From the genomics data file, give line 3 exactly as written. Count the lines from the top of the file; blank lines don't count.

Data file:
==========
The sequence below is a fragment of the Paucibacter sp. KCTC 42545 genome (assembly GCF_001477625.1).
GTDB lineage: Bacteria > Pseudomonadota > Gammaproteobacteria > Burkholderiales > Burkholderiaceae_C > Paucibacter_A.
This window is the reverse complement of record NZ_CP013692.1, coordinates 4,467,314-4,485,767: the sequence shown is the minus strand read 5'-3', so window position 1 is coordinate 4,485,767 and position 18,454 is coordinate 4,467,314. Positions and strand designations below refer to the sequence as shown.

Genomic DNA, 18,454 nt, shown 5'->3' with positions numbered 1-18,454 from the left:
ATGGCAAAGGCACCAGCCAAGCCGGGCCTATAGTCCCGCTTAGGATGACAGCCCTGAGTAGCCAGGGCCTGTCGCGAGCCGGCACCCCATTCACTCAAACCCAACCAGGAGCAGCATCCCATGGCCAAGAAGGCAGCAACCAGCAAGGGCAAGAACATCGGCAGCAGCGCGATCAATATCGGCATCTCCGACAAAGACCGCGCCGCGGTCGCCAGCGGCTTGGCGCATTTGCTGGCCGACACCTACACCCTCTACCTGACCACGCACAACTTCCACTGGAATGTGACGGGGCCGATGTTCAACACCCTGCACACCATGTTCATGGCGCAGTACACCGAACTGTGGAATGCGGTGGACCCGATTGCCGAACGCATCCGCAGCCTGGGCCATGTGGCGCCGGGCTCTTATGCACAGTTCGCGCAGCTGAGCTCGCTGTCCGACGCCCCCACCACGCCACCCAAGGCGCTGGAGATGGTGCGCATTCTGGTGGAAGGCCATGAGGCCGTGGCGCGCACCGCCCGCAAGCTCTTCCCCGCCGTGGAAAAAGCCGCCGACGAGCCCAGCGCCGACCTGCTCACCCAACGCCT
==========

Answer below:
This window is the reverse complement of record NZ_CP013692.1, coordinates 4,467,314-4,485,767: the sequence shown is the minus strand read 5'-3', so window position 1 is coordinate 4,485,767 and position 18,454 is coordinate 4,467,314. Positions and strand designations below refer to the sequence as shown.